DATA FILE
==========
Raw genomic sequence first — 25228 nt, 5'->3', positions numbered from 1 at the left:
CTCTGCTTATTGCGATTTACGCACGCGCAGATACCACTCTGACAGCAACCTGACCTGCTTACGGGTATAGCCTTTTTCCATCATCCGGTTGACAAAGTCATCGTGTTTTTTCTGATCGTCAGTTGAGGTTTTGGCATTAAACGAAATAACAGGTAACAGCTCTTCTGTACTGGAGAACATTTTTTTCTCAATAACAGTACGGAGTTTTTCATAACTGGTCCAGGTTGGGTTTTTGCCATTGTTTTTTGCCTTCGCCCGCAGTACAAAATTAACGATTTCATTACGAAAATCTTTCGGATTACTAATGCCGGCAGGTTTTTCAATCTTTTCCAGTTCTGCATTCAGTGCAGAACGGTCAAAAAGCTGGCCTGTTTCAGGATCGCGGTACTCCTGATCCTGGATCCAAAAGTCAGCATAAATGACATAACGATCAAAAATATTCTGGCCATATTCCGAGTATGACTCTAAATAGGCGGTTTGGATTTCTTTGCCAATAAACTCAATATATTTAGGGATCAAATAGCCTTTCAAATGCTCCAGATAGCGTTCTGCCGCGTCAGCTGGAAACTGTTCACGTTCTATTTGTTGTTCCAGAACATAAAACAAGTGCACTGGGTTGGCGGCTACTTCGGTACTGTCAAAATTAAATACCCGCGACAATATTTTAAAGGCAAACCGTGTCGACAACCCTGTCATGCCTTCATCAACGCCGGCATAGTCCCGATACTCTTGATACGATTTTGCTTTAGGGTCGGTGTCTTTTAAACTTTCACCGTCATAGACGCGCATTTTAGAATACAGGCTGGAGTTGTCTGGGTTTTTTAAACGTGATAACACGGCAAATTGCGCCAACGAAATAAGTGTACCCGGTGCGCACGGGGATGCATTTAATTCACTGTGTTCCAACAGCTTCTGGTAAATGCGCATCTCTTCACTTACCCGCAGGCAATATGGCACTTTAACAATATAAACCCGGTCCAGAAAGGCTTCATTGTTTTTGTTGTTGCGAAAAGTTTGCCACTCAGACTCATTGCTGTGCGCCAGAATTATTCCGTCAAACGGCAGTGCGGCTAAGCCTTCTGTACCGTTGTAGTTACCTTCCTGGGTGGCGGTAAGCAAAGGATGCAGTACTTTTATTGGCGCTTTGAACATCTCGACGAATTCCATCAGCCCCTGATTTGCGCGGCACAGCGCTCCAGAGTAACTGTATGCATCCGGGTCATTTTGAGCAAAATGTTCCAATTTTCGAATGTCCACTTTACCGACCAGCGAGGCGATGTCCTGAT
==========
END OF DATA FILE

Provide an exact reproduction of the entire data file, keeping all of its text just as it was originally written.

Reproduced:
Raw genomic sequence first — 25228 nt, 5'->3', positions numbered from 1 at the left:
CTCTGCTTATTGCGATTTACGCACGCGCAGATACCACTCTGACAGCAACCTGACCTGCTTACGGGTATAGCCTTTTTCCATCATCCGGTTGACAAAGTCATCGTGTTTTTTCTGATCGTCAGTTGAGGTTTTGGCATTAAACGAAATAACAGGTAACAGCTCTTCTGTACTGGAGAACATTTTTTTCTCAATAACAGTACGGAGTTTTTCATAACTGGTCCAGGTTGGGTTTTTGCCATTGTTTTTTGCCTTCGCCCGCAGTACAAAATTAACGATTTCATTACGAAAATCTTTCGGATTACTAATGCCGGCAGGTTTTTCAATCTTTTCCAGTTCTGCATTCAGTGCAGAACGGTCAAAAAGCTGGCCTGTTTCAGGATCGCGGTACTCCTGATCCTGGATCCAAAAGTCAGCATAAATGACATAACGATCAAAAATATTCTGGCCATATTCCGAGTATGACTCTAAATAGGCGGTTTGGATTTCTTTGCCAATAAACTCAATATATTTAGGGATCAAATAGCCTTTCAAATGCTCCAGATAGCGTTCTGCCGCGTCAGCTGGAAACTGTTCACGTTCTATTTGTTGTTCCAGAACATAAAACAAGTGCACTGGGTTGGCGGCTACTTCGGTACTGTCAAAATTAAATACCCGCGACAATATTTTAAAGGCAAACCGTGTCGACAACCCTGTCATGCCTTCATCAACGCCGGCATAGTCCCGATACTCTTGATACGATTTTGCTTTAGGGTCGGTGTCTTTTAAACTTTCACCGTCATAGACGCGCATTTTAGAATACAGGCTGGAGTTGTCTGGGTTTTTTAAACGTGATAACACGGCAAATTGCGCCAACGAAATAAGTGTACCCGGTGCGCACGGGGATGCATTTAATTCACTGTGTTCCAACAGCTTCTGGTAAATGCGCATCTCTTCACTTACCCGCAGGCAATATGGCACTTTAACAATATAAACCCGGTCCAGAAAGGCTTCATTGTTTTTGTTGTTGCGAAAAGTTTGCCACTCAGACTCATTGCTGTGCGCCAGAATTATTCCGTCAAACGGCAGTGCGGCTAAGCCTTCTGTACCGTTGTAGTTACCTTCCTGGGTGGCGGTAAGCAAAGGATGCAGTACTTTTATTGGCGCTTTGAACATCTCGACGAATTCCATCAGCCCCTGATTTGCGCGGCACAGCGCTCCAGAGTAACTGTATGCATCCGGGTCATTTTGAGCAAAATGTTCCAATTTTCGAATGTCCACTTTACCGACCAGCGAGGCGATGTCCTGAT